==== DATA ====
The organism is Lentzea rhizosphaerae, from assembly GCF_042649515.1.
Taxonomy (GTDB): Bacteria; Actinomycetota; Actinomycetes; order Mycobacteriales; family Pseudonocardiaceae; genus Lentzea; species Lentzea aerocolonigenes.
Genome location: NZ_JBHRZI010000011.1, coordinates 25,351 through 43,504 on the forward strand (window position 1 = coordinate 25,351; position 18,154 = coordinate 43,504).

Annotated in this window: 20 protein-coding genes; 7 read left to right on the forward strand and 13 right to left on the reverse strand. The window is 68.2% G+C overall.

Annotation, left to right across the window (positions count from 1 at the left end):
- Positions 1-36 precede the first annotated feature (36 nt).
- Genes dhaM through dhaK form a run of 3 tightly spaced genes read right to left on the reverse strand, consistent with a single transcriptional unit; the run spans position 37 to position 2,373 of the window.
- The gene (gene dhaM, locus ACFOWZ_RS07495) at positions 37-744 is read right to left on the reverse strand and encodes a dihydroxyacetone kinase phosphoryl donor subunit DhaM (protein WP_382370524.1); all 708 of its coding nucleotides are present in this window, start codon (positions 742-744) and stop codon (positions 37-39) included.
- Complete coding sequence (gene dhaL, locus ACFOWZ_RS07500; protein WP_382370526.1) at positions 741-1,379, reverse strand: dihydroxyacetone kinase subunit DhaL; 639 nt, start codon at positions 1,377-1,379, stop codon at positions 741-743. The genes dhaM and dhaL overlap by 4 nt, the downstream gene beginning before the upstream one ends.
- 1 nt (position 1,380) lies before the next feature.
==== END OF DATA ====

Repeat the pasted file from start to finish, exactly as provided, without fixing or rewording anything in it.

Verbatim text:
The organism is Lentzea rhizosphaerae, from assembly GCF_042649515.1.
Taxonomy (GTDB): Bacteria; Actinomycetota; Actinomycetes; order Mycobacteriales; family Pseudonocardiaceae; genus Lentzea; species Lentzea aerocolonigenes.
Genome location: NZ_JBHRZI010000011.1, coordinates 25,351 through 43,504 on the forward strand (window position 1 = coordinate 25,351; position 18,154 = coordinate 43,504).

Annotated in this window: 20 protein-coding genes; 7 read left to right on the forward strand and 13 right to left on the reverse strand. The window is 68.2% G+C overall.

Annotation, left to right across the window (positions count from 1 at the left end):
- Positions 1-36 precede the first annotated feature (36 nt).
- Genes dhaM through dhaK form a run of 3 tightly spaced genes read right to left on the reverse strand, consistent with a single transcriptional unit; the run spans position 37 to position 2,373 of the window.
- The gene (gene dhaM, locus ACFOWZ_RS07495) at positions 37-744 is read right to left on the reverse strand and encodes a dihydroxyacetone kinase phosphoryl donor subunit DhaM (protein WP_382370524.1); all 708 of its coding nucleotides are present in this window, start codon (positions 742-744) and stop codon (positions 37-39) included.
- Complete coding sequence (gene dhaL, locus ACFOWZ_RS07500; protein WP_382370526.1) at positions 741-1,379, reverse strand: dihydroxyacetone kinase subunit DhaL; 639 nt, start codon at positions 1,377-1,379, stop codon at positions 741-743. The genes dhaM and dhaL overlap by 4 nt, the downstream gene beginning before the upstream one ends.
- 1 nt (position 1,380) lies before the next feature.